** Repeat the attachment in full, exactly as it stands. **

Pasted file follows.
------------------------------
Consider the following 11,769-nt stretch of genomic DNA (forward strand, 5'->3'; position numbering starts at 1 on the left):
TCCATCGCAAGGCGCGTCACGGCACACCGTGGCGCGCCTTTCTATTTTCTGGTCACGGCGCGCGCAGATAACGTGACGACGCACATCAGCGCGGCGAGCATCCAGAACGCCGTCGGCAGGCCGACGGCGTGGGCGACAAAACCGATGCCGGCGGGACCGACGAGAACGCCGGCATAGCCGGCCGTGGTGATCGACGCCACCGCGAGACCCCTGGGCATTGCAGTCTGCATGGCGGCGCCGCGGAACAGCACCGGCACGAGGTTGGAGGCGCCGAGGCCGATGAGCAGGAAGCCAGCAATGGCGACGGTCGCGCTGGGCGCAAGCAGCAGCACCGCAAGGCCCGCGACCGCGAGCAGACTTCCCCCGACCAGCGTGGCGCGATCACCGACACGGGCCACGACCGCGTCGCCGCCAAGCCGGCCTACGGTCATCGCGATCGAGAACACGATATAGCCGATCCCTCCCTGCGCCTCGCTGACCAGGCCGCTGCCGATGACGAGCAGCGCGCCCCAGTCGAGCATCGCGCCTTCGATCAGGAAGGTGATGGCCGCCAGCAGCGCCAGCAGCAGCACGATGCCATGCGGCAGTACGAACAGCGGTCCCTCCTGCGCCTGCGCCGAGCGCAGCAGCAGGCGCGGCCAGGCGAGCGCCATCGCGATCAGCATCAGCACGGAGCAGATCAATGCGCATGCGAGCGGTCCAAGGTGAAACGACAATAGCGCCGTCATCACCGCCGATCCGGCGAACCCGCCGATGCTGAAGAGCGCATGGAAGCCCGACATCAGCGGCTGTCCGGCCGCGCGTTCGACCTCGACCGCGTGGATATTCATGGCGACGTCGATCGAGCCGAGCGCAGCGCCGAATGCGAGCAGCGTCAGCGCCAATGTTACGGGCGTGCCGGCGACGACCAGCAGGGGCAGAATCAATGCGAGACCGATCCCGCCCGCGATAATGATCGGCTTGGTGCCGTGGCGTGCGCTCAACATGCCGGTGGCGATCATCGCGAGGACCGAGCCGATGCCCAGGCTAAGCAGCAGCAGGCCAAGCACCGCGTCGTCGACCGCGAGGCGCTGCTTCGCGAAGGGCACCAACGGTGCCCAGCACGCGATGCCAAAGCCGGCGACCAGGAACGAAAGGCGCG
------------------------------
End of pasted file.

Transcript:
Consider the following 11,769-nt stretch of genomic DNA (forward strand, 5'->3'; position numbering starts at 1 on the left):
TCCATCGCAAGGCGCGTCACGGCACACCGTGGCGCGCCTTTCTATTTTCTGGTCACGGCGCGCGCAGATAACGTGACGACGCACATCAGCGCGGCGAGCATCCAGAACGCCGTCGGCAGGCCGACGGCGTGGGCGACAAAACCGATGCCGGCGGGACCGACGAGAACGCCGGCATAGCCGGCCGTGGTGATCGACGCCACCGCGAGACCCCTGGGCATTGCAGTCTGCATGGCGGCGCCGCGGAACAGCACCGGCACGAGGTTGGAGGCGCCGAGGCCGATGAGCAGGAAGCCAGCAATGGCGACGGTCGCGCTGGGCGCAAGCAGCAGCACCGCAAGGCCCGCGACCGCGAGCAGACTTCCCCCGACCAGCGTGGCGCGATCACCGACACGGGCCACGACCGCGTCGCCGCCAAGCCGGCCTACGGTCATCGCGATCGAGAACACGATATAGCCGATCCCTCCCTGCGCCTCGCTGACCAGGCCGCTGCCGATGACGAGCAGCGCGCCCCAGTCGAGCATCGCGCCTTCGATCAGGAAGGTGATGGCCGCCAGCAGCGCCAGCAGCAGCACGATGCCATGCGGCAGTACGAACAGCGGTCCCTCCTGCGCCTGCGCCGAGCGCAGCAGCAGGCGCGGCCAGGCGAGCGCCATCGCGATCAGCATCAGCACGGAGCAGATCAATGCGCATGCGAGCGGTCCAAGGTGAAACGACAATAGCGCCGTCATCACCGCCGATCCGGCGAACCCGCCGATGCTGAAGAGCGCATGGAAGCCCGACATCAGCGGCTGTCCGGCCGCGCGTTCGACCTCGACCGCGTGGATATTCATGGCGACGTCGATCGAGCCGAGCGCAGCGCCGAATGCGAGCAGCGTCAGCGCCAATGTTACGGGCGTGCCGGCGACGACCAGCAGGGGCAGAATCAATGCGAGACCGATCCCGCCCGCGATAATGATCGGCTTGGTGCCGTGGCGTGCGCTCAACATGCCGGTGGCGATCATCGCGAGGACCGAGCCGATGCCCAGGCTAAGCAGCAGCAGGCCAAGCACCGCGTCGTCGACCGCGAGGCGCTGCTTCGCGAAGGGCACCAACGGTGCCCAGCACGCGATGCCAAAGCCGGCGACCAGGAACGAAAGGCGCG